Unseen for almost 30 years, M.U.L.E. for the IBM PCjr

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MULE Box

An alert Retroist reader pointed out that one of the games I unboxed in an earlier video is actually pretty rare. You can see that glorious unboxing here.

I had no idea M.U.L.E. for the PCjr was a collector’s item, but I did know that it is a fantastic game. Some compare the game to Monopoly, but that doesn’t do it justice since M.U.L.E. encompasses so many different gaming elements. The IBM PCjr version of the game may not be the best version of M.U.L.E. ever created, but it is interesting that IBM thought highly enough of the game that they sponsored it for the PCjr platform. The following video is, I believe, the only known video of M.U.L.E. gameplay on this particular platform.


8 Responses to Unseen for almost 30 years, M.U.L.E. for the IBM PCjr

  1. xot says:

    Alright! Alert reader here who’s been waiting with great anticipation for this. Saw this at the top of my Twitter feed this morning. What a great way to start the day!

    It’s very interesting to me to see the planet generator not follow the traditional mountain placement rules for what appears on the surface to be first-generation port. I wonder what other design deviations from the canonical Atari/C64 versions can be found.

    The relative slowness of the animation and movement is a little surprising. I know the PCjr isn’t exactly a graphics powerhouse, but things are so sluggish I might have expected the port to have been abandoned. I wonder what affect this has on the game’s many time-critical mechanics.

    Thanks for sharing in this video both the game play and the remarkably complete packaging. You’ve got a rare gem on your hands.

  2. I played this game incessantly on the C64. Fantastic find. And yeah, I really did come to hate that thing.

  3. puzzud says:

    Wow, what a sight! This video is really fantastic. At first glance, I am delighted to see it using the original graphics in some fashion, as oppose to using the graphics from the MSX/PC-8801 version. But yea, the sluggishness of the graphics rendering is almost painful to watch. Interesting observation about the mountain placement. The Pub being called the Inn.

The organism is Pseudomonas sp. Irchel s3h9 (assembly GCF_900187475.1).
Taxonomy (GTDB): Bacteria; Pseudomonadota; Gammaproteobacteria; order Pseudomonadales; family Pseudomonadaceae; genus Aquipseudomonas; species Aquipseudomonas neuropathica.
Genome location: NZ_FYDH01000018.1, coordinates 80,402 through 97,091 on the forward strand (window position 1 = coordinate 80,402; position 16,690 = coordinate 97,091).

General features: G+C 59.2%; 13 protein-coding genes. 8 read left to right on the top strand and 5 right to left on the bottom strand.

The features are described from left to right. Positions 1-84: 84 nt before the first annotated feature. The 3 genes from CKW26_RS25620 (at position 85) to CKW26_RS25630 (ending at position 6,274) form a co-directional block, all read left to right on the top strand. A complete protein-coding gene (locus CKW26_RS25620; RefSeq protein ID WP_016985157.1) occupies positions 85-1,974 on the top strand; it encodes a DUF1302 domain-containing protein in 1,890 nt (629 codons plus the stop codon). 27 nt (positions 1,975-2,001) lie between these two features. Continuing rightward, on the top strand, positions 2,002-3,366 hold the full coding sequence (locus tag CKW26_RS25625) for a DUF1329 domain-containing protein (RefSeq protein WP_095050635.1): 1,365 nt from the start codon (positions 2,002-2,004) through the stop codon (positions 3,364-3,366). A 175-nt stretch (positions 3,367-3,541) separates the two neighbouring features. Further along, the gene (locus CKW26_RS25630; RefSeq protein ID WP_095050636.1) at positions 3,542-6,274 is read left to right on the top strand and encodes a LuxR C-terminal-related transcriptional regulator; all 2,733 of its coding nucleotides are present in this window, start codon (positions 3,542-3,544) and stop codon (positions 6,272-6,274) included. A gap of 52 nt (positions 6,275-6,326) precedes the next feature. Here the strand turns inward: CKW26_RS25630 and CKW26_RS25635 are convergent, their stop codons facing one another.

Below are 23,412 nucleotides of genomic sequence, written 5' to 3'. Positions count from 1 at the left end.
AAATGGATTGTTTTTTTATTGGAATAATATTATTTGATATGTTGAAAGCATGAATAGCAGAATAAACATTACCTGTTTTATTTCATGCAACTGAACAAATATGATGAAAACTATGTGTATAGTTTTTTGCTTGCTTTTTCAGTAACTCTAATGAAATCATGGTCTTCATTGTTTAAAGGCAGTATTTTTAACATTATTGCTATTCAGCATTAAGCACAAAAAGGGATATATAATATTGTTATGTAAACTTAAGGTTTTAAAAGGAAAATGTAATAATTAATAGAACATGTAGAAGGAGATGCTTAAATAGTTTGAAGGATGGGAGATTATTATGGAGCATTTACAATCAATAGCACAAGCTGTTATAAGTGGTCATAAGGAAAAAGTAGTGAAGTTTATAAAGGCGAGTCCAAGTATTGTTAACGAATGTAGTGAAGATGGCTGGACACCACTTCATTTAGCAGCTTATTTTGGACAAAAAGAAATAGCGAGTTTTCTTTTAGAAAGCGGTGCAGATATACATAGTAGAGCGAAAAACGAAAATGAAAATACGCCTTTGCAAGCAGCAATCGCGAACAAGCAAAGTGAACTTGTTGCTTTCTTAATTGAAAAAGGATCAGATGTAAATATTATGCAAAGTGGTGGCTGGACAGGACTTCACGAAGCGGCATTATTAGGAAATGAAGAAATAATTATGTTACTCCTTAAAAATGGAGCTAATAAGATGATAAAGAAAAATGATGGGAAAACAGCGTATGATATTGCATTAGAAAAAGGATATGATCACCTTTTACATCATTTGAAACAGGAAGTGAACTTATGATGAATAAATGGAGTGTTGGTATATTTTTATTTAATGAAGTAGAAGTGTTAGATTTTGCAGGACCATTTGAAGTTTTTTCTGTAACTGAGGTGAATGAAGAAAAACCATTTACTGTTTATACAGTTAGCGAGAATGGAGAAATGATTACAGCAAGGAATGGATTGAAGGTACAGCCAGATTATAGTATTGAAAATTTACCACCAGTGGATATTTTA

I think I speak for all the die-hard MULE fans: we’d all really like to try this version out. What are the prospects of seeing this version released on the web?

  4. Thanks Vince for the effort of creating this video, great to see it!
    I agree with xot, there seem to be some deviations from the C64/Atari versions.
    I’m looking forward to playing this myself and write a thorough review/comparison, as soon as (hopefully) a disk image is available.

  5. piete says:

    Hurrah! I was so excited to see a direct port of the Atari original, that I overlook the mountain pattern deviation, which xot promptly observed. On the other hand, part of the “sluggishness” is due to the beginner level, so I’m expecting this version to come right behind the Atari and C64 versions (behind due to the non-observation of the canon;), being the third most definitive version of the game!

    I have been curious for years of how this version would turn out to be, after seeing all the bad attempts to “improve” the original, and now this doubt has been cleared.

    Thank you vinvectrex, in my books this is the cultural deed of the decade, if not the century (or millennium, for that matter)!

  6. VicSage says:

    Great post, Vinvectrex! Thanks for letting me get a glimpse at this version of such a classic game. Keep ‘em coming!

  7. vinvectrex says:

    Thanks to everyone for the kind words. I do hope to have a disk image available so others can give this a try for themselves.

  8. Atari Adventure Square says:

    Great retro vid, vin!

    Love watching the old machinery at work.

    Back then, we had to pace ourselves according to the times – with machine load-ups and brief tv commercial breaks (leading to overall regular breathing patterns).

    Seeing M.U.L.E., and the start-up screen for Space Quest in your other video, reminded me how relaxing it was to play games.
    Also how much imagination was a larger part of the gamer’s agreement.

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